Common Sense on the Common Cold
With trillions of cold viruses all around, it’s not uncommon to catch a cold every now and then. Despite all the advances of modern medicine, the cold continues to vex us. UR Medicine Primary Care’s Dr. Louis Papa explains why colds are easy to get, challenging to treat, and—so far—difficult to dodge.
You know the signs: sore throat, cough, congestion, body aches, headache, sneezing, low-grade fever, and generally feeling crummy. No one escapes it. In fact, there are more than a billion viral upper respiratory illnesses (the medical term for the common cold) per year in the U.S. alone.
It may help to know these cold, hard facts:
The odds are in their favor. There are several hundred types of cold viruses and they are masters of survival—continually changing and mutating, overcoming mass extinctions of more complex and mightier species. And human bodies are perfect incubators for trillions of individual cold viruses to grow and mutate. Catching a cold has more to do with losing that numbers game than it does with the strength of your immune system. In fact, on average, adults have 2 to 4 colds a year and kids have twice that amount.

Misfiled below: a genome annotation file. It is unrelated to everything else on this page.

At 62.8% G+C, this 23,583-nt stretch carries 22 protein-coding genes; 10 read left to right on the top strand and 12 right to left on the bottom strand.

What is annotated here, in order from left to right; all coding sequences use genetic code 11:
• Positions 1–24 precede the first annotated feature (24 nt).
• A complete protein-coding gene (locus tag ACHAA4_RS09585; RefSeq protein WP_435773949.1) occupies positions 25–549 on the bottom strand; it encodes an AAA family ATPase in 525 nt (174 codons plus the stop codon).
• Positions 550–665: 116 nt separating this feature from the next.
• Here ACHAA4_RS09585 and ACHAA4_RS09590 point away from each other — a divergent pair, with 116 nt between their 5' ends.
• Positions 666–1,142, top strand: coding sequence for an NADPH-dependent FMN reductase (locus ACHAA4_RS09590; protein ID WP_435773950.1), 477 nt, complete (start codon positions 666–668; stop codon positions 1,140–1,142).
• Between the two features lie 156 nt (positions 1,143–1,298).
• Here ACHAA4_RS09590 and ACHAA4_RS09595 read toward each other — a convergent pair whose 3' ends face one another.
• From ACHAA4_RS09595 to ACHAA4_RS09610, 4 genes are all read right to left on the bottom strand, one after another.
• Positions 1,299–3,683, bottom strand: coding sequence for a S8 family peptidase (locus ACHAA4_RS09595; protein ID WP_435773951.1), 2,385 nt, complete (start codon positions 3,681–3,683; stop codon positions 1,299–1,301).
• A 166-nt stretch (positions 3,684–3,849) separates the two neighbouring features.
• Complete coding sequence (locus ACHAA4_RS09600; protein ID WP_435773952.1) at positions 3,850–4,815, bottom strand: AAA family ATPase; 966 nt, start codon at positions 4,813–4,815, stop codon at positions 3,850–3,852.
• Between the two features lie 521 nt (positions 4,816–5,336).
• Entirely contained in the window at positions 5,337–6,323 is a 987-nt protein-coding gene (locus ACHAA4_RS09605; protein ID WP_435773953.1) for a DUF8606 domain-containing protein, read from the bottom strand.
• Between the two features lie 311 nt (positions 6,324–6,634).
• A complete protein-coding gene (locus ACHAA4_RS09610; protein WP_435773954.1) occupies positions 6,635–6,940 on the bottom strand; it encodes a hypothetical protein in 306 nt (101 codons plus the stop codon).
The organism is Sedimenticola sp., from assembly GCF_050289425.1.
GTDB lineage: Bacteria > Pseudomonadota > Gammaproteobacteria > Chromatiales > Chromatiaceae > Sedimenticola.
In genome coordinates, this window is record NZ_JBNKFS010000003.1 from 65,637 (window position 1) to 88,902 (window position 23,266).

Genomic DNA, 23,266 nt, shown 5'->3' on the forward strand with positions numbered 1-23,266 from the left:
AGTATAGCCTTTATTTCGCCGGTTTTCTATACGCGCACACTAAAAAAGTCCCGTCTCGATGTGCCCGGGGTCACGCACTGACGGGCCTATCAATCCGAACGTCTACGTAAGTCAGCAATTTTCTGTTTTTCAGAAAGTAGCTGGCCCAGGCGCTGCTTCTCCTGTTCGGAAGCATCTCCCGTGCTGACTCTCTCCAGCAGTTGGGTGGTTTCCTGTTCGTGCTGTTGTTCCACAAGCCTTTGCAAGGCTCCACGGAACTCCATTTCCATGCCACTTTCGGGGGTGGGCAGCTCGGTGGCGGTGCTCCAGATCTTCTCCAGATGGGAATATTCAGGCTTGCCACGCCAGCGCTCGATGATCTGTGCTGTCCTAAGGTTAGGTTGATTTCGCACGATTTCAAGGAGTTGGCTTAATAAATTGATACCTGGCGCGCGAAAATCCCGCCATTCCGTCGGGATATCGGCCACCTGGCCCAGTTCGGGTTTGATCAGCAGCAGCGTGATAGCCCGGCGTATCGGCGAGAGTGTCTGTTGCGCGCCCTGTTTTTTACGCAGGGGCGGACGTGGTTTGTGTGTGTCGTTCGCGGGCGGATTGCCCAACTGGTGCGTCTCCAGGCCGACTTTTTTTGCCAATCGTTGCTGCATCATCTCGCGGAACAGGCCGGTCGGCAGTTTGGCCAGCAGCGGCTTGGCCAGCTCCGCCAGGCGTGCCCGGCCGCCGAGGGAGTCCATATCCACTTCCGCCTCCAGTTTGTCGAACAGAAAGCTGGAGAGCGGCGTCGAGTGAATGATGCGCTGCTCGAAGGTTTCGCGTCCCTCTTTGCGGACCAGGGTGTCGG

There’s no quick fix. There’s no vaccine and no cure for respiratory illnesses—yet. The sheer number of viruses and the high mutation rate has made a vaccination elusive. And while a flu shot is recommended for most people, it won’t prevent colds. Influenza is a very specific and potentially dangerous virus and the flu shot only works against that virus. Plus, studies show that most common-cold treatments like drug store medications and natural supplements are ineffective. These remedies, along with plenty of fluids and rest, may quell symptoms but they won’t make your cold go away faster or make you less contagious.
Antibiotics aren’t the answer. While they work when bacteria is the culprit, colds are caused by viruses and antibiotics won’t help your symptoms or hasten your recovery. In fact, taking an antibiotic when you don’t need it can do more harm than good. Bacteria can actually become resistant to antibiotics; as a result, they won’t work when you do need them. They should only be used when truly necessary.
Prevention is possible. Two simple steps may help you curb your cold-catching: wash your hands and stay away from people who are sick. It is especially important if you work in health care or have family or friends who have altered immunity due to disease or treatment for other conditions like cancer.
Sweat the big stuff. Luckily, the common cold is mostly a minor nuisance and is rarely associated with any serious complications. However, if you have a high fever, shortness of breath and prolonged illness (2 weeks or more), get in touch with your health care provider. You may have more than a common cold.
Louis J. Papa, M.D., is an internist with UR Medicine Primary Care, a professor in the Department of Medicine at the University of Rochester Medical Center, and a Fellow of the American College of Physicians.
Lori Barrette |